Spur gears – Gear teeth are parallel to the axis of rotation. For power transfer between parallel shafts.
Helical gears – Gear teeth are inclined to the axis of rotation. Allows more continuous tooth engagement with less noise (vs. spur gears). Helical gears will have thrust loads. Allows power transfer between parallel and non-parallel shafts. See fig. 13-2
Bevel gears -- Gear teeth are formed on a conical surface and are used mainly to transmit power with intersecting shafts. See figure 13-3.
Worm gears -- A worm gear set consists of a worm (resembling a screw thread) and the gear (a specialized helical gear) usually on shafts intersecting at 90 degrees. A worm gear gives very high gear reduction ratios. See figure 13-4.
Nomenclature -- See figure 13- 5
Pitch circle – a theoretical circle on which all calculations are based. See figure 13-5.
Pitch diameter, d - diameter of pitch circle (in.) [for SI mm]
Pinion – smaller of two mating gears; the larger is called the gear
Circular pitch, p = sum of tooth thickness and width of space
Diametral pitch, P - ratio of the number of teeth to the pitch diameter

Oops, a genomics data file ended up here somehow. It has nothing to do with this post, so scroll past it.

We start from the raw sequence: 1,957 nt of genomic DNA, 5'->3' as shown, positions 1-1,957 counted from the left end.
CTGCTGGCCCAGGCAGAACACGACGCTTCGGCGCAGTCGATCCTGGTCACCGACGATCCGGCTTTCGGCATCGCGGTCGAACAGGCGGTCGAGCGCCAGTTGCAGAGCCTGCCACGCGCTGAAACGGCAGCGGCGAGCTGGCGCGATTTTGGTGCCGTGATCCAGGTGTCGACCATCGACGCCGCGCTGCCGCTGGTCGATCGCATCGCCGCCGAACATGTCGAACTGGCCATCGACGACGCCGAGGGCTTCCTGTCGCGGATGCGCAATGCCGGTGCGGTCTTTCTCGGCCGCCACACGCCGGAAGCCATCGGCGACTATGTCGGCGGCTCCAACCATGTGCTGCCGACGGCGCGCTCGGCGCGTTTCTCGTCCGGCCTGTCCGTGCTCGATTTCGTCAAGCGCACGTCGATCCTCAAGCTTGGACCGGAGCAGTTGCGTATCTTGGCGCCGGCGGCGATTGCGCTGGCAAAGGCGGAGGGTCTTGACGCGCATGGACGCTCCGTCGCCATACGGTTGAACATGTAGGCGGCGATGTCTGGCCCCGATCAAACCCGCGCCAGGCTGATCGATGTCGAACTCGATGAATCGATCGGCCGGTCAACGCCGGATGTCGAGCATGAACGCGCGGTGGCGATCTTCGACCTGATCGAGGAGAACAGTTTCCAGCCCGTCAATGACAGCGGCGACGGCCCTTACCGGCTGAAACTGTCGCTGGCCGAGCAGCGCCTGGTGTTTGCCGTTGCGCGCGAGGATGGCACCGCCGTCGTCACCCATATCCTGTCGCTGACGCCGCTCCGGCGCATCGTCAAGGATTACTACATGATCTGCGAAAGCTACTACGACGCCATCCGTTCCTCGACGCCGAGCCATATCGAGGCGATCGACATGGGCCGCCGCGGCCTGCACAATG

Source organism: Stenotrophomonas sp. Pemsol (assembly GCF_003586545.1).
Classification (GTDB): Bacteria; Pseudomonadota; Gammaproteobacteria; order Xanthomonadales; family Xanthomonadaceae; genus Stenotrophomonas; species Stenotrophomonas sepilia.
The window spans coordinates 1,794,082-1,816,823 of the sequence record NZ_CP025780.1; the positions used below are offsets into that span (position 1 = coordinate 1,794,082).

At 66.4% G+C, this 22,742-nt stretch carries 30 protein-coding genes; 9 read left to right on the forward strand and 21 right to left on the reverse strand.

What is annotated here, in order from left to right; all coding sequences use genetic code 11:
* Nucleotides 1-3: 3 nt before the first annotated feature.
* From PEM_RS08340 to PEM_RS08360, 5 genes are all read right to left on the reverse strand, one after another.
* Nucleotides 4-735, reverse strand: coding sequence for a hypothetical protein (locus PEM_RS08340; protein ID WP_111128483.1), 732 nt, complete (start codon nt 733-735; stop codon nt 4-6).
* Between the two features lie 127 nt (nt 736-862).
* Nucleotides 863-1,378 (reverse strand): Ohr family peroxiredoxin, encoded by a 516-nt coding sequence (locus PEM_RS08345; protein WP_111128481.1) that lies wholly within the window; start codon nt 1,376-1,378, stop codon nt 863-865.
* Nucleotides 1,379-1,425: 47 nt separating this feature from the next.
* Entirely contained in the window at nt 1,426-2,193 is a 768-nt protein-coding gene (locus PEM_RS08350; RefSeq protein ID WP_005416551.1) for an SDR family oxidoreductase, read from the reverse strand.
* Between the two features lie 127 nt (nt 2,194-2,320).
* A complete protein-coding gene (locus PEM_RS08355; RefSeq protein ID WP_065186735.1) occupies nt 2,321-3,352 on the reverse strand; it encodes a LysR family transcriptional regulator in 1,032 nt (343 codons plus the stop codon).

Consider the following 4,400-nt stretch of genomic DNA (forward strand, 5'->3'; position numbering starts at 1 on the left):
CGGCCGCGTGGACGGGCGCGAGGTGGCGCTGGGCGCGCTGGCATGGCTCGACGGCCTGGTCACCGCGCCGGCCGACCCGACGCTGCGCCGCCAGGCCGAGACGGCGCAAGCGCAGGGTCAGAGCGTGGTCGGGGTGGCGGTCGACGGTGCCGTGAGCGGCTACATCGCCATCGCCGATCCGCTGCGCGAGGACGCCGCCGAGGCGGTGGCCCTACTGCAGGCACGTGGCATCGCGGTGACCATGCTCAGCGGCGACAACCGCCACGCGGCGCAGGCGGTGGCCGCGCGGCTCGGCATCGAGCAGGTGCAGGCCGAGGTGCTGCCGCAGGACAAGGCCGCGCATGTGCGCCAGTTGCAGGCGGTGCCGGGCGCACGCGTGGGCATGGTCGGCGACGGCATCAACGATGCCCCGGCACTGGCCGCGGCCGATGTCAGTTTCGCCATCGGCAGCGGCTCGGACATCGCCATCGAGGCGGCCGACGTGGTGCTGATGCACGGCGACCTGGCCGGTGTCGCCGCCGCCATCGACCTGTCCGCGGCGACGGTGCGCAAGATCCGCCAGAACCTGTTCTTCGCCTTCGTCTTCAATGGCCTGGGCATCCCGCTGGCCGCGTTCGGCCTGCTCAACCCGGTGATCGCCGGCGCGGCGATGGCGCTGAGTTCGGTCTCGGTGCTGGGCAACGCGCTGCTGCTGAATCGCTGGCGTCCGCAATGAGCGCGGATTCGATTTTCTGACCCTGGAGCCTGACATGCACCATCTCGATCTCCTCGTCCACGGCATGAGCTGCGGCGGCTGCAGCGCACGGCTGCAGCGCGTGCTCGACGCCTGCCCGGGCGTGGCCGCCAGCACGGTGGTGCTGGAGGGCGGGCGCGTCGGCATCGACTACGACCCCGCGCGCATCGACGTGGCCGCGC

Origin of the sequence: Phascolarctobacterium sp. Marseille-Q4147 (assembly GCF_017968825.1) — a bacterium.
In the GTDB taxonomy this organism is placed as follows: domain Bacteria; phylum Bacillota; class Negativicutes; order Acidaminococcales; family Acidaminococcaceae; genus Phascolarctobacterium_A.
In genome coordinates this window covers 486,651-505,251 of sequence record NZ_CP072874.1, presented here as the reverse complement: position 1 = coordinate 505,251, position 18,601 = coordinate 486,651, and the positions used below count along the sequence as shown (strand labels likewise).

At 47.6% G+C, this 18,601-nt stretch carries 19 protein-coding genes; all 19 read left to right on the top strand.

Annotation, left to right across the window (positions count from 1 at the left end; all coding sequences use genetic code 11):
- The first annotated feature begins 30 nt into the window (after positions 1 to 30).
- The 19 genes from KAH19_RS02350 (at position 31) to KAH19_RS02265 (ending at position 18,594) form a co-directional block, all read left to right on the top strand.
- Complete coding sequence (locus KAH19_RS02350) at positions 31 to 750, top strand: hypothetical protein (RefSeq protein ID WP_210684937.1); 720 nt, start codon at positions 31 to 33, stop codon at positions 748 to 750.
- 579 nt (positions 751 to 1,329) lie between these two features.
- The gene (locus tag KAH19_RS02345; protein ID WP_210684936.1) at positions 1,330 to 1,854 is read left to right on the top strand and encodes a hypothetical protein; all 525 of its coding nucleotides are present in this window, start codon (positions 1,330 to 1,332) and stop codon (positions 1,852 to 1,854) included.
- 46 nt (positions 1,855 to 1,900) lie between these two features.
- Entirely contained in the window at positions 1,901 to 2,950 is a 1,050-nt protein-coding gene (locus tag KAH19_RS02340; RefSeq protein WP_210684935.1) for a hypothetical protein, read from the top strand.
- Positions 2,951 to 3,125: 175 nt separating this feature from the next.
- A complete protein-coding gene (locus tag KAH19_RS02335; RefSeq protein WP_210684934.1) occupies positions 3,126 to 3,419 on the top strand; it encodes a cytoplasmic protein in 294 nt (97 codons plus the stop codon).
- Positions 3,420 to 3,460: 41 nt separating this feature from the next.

Addendum, a – radial distance between the pitch circle and the top of the gear tooth.
Dedendum, b -- radial distance between the bottom land and the pitch circle.
Backlash -- the amount by which the width of a tooth space exceeds the thickness of the engaging tooth measured on the pitch circle.
Basic Gear Geometry Equations:
P = N/d Eqn. 13-1
modulus for S I units Eqn. 13-2
p = d/N = m Eqn. 13-3
pP = Eqn. 13-4
Where N is the number of teeth; m is module (mm);
d – pitch diameter (in) or for SI (mm); p – circular pitch (in)
P – diametral pitch, (teeth/in)
Conjugate Gear Action
On mating gears, when the tooth profiles are designed so as to produce a constant angular velocity ratio, these gears are said to have conjugate action
The standard tooth profile that provides conjugate gear action is the involute profile (There are others, but not used often)
Generating a involute tooth profile see figures 13-7, 13- 8
Base circle - circle on which the involute is generated
Fundamentals [Spur Gears]
Pitch line velocity
Where r’s are the gear pitch circle radii
d’s are the gear pitch circle diameters
’s are the gear angular velocities
See figure 13-9and figure 13-10
Gear pitch circles are tangent at the pitch point
Pressure line (line of action) – the direction in which the resultant force acts between the gear